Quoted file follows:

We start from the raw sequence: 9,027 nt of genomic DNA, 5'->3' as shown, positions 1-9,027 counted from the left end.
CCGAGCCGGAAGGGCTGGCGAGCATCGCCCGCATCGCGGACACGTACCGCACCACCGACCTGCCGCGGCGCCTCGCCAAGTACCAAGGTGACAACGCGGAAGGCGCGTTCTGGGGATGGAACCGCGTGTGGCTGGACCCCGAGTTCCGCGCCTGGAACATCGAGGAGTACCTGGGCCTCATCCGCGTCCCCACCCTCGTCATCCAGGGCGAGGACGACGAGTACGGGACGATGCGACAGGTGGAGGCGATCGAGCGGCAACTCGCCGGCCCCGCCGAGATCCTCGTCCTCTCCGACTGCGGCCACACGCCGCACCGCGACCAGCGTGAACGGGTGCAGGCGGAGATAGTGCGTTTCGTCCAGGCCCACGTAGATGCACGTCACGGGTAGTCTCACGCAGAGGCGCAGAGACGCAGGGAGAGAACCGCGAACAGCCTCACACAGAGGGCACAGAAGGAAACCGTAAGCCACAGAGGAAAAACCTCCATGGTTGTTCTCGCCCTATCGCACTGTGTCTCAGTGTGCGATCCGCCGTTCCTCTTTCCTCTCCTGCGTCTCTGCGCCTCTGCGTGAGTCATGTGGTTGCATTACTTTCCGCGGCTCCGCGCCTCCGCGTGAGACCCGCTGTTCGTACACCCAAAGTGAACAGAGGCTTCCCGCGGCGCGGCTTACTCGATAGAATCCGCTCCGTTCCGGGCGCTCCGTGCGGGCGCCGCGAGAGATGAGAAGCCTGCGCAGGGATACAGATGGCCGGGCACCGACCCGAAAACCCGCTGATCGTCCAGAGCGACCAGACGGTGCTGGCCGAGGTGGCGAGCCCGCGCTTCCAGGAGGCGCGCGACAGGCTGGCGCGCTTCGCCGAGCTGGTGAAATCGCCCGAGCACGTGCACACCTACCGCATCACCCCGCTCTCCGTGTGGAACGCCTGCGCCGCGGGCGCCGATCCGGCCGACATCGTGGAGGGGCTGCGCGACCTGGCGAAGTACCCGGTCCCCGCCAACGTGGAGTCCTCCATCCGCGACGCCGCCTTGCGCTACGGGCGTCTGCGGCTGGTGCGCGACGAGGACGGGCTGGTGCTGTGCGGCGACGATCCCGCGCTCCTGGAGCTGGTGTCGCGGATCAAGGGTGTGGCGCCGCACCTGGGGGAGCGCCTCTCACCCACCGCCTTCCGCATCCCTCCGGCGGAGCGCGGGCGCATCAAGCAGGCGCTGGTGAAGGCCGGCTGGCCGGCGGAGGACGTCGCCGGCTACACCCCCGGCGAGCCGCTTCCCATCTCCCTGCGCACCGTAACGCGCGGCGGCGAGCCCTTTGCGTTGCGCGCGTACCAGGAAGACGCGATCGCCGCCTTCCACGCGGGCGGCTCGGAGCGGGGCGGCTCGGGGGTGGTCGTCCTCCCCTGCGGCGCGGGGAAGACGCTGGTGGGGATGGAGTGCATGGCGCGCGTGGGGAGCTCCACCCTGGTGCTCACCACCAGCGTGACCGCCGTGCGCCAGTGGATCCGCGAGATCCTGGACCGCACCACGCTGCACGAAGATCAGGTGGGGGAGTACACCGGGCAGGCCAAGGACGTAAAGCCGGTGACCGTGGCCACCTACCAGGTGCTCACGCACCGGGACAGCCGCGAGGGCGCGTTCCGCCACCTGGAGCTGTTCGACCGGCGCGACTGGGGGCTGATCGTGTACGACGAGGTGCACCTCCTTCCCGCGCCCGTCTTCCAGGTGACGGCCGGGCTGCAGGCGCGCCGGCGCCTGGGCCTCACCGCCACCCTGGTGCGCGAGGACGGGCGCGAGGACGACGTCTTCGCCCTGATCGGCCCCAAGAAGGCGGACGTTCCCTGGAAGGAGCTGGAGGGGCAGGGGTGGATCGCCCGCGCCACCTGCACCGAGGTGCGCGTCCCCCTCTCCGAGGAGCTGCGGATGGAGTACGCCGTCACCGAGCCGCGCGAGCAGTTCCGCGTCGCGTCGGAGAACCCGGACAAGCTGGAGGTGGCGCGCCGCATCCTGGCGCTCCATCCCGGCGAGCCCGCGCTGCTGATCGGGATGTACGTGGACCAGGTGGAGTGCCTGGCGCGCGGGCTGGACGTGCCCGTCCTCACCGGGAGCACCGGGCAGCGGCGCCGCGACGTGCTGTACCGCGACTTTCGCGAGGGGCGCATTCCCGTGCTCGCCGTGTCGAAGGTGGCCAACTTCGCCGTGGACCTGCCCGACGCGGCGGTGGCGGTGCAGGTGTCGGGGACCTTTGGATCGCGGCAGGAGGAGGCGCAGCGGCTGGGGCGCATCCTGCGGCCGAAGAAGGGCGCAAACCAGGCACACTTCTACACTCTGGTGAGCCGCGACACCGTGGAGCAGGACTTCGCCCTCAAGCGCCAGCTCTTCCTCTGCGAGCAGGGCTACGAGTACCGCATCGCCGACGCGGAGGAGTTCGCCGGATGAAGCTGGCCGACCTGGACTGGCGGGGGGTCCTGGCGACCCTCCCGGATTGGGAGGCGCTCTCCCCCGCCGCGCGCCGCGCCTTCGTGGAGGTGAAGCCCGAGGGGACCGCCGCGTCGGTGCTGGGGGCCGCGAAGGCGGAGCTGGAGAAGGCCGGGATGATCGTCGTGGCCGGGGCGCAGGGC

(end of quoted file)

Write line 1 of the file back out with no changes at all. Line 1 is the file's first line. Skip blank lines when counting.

We start from the raw sequence: 9,027 nt of genomic DNA, 5'->3' as shown, positions 1-9,027 counted from the left end.